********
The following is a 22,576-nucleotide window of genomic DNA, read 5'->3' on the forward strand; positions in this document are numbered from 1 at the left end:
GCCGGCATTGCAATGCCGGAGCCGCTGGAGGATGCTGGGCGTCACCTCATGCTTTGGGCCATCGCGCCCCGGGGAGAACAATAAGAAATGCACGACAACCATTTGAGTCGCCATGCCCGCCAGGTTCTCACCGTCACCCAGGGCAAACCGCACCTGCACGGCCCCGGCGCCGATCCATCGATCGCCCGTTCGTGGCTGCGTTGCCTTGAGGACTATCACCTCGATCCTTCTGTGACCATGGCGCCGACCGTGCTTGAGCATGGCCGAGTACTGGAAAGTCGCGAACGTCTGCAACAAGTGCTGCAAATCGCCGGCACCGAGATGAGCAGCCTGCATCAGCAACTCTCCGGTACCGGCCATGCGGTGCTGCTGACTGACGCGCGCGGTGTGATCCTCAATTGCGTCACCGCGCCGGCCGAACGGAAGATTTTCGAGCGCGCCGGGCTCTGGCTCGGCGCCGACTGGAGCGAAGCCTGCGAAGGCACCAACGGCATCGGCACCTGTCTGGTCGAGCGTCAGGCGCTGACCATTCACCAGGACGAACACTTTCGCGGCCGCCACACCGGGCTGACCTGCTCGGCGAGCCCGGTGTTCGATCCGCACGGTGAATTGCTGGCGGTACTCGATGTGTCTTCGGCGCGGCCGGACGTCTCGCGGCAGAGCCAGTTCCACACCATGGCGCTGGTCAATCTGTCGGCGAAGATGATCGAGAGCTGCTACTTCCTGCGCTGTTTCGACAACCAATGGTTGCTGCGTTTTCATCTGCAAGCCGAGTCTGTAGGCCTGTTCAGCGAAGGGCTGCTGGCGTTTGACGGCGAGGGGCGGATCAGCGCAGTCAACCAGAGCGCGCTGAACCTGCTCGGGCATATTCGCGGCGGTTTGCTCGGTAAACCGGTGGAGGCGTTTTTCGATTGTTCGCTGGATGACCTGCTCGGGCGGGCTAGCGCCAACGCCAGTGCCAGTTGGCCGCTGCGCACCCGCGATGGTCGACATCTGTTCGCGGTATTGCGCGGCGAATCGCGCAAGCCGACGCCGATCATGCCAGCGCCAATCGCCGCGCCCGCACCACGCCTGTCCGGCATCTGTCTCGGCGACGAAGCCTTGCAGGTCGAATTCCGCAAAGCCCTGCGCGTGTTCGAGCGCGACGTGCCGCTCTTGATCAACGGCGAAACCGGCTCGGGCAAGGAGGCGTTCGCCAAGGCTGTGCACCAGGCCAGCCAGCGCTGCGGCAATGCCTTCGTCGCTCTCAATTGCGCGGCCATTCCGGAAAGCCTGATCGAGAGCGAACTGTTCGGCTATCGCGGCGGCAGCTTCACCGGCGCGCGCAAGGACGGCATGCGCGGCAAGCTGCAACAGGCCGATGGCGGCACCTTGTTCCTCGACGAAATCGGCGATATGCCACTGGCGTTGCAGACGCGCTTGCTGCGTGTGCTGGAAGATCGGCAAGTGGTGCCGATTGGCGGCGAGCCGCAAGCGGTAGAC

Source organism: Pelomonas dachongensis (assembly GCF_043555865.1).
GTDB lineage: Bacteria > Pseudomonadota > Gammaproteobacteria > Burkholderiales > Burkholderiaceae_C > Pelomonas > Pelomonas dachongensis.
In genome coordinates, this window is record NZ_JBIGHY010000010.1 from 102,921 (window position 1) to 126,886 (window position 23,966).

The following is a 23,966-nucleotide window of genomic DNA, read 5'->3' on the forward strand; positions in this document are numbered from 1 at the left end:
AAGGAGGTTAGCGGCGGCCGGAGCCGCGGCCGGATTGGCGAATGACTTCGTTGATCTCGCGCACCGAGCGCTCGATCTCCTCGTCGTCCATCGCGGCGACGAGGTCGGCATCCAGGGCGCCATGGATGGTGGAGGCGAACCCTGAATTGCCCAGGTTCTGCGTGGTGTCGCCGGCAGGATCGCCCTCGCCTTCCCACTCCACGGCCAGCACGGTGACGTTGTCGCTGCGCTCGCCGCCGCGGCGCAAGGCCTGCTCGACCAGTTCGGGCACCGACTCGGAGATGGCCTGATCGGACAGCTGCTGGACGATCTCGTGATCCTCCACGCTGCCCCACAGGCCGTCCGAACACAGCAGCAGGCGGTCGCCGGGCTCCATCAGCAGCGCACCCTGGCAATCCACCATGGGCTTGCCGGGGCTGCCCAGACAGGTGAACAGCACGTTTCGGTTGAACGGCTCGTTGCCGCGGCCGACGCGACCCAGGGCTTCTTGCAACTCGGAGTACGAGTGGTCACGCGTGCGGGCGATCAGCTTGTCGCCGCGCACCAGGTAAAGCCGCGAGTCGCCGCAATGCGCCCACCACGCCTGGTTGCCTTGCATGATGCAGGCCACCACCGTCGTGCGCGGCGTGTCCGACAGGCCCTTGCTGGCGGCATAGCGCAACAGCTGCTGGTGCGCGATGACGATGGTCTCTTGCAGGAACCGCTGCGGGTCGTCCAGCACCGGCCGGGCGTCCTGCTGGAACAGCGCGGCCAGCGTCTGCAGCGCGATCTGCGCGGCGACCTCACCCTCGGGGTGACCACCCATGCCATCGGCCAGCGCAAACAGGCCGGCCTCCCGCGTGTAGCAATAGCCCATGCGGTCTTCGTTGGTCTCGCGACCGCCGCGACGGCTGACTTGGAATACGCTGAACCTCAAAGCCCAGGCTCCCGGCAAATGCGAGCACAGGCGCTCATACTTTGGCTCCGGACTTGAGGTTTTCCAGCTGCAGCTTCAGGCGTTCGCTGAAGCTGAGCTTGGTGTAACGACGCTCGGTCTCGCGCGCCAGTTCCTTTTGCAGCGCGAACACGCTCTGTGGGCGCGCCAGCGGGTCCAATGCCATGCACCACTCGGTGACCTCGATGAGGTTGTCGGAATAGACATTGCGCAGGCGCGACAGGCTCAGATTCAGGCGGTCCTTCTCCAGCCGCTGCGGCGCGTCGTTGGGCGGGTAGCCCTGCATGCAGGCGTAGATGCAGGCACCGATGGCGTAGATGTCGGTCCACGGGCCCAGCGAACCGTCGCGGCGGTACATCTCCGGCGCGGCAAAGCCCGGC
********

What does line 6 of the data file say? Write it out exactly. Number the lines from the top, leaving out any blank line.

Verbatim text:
The following is a 23,966-nucleotide window of genomic DNA, read 5'->3' on the forward strand; positions in this document are numbered from 1 at the left end: